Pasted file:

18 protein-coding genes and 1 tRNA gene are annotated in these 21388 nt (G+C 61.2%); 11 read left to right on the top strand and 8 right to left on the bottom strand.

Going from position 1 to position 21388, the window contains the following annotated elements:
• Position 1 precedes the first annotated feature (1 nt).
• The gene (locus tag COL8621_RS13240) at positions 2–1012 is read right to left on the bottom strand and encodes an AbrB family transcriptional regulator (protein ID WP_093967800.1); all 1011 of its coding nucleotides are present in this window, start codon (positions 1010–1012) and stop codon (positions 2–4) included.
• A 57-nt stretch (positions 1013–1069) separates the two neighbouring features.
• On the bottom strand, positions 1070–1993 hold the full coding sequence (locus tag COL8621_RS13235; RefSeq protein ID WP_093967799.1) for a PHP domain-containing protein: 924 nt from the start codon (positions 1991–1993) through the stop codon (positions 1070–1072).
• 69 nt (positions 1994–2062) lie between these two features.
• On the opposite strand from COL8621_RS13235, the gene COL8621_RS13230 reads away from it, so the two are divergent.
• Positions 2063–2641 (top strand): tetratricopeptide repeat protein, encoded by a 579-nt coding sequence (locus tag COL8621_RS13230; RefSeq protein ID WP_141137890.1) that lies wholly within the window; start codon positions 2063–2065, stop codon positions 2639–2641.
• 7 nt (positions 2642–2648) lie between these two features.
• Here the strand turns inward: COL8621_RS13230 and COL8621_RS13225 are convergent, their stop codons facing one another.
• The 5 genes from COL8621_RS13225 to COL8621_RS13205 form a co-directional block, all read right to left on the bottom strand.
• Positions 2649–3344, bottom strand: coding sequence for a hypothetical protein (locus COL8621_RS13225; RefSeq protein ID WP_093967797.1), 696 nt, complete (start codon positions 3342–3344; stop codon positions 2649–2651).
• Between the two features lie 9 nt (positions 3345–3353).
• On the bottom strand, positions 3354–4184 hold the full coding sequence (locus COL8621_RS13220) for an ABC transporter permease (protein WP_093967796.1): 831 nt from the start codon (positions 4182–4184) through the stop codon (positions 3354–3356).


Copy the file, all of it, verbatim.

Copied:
18 protein-coding genes and 1 tRNA gene are annotated in these 21388 nt (G+C 61.2%); 11 read left to right on the top strand and 8 right to left on the bottom strand.

Going from position 1 to position 21388, the window contains the following annotated elements:
• Position 1 precedes the first annotated feature (1 nt).
• The gene (locus tag COL8621_RS13240) at positions 2–1012 is read right to left on the bottom strand and encodes an AbrB family transcriptional regulator (protein ID WP_093967800.1); all 1011 of its coding nucleotides are present in this window, start codon (positions 1010–1012) and stop codon (positions 2–4) included.
• A 57-nt stretch (positions 1013–1069) separates the two neighbouring features.
• On the bottom strand, positions 1070–1993 hold the full coding sequence (locus tag COL8621_RS13235; RefSeq protein ID WP_093967799.1) for a PHP domain-containing protein: 924 nt from the start codon (positions 1991–1993) through the stop codon (positions 1070–1072).
• 69 nt (positions 1994–2062) lie between these two features.
• On the opposite strand from COL8621_RS13235, the gene COL8621_RS13230 reads away from it, so the two are divergent.
• Positions 2063–2641 (top strand): tetratricopeptide repeat protein, encoded by a 579-nt coding sequence (locus tag COL8621_RS13230; RefSeq protein ID WP_141137890.1) that lies wholly within the window; start codon positions 2063–2065, stop codon positions 2639–2641.
• 7 nt (positions 2642–2648) lie between these two features.
• Here the strand turns inward: COL8621_RS13230 and COL8621_RS13225 are convergent, their stop codons facing one another.
• The 5 genes from COL8621_RS13225 to COL8621_RS13205 form a co-directional block, all read right to left on the bottom strand.
• Positions 2649–3344, bottom strand: coding sequence for a hypothetical protein (locus COL8621_RS13225; RefSeq protein ID WP_093967797.1), 696 nt, complete (start codon positions 3342–3344; stop codon positions 2649–2651).
• Between the two features lie 9 nt (positions 3345–3353).
• On the bottom strand, positions 3354–4184 hold the full coding sequence (locus COL8621_RS13220) for an ABC transporter permease (protein WP_093967796.1): 831 nt from the start codon (positions 4182–4184) through the stop codon (positions 3354–3356).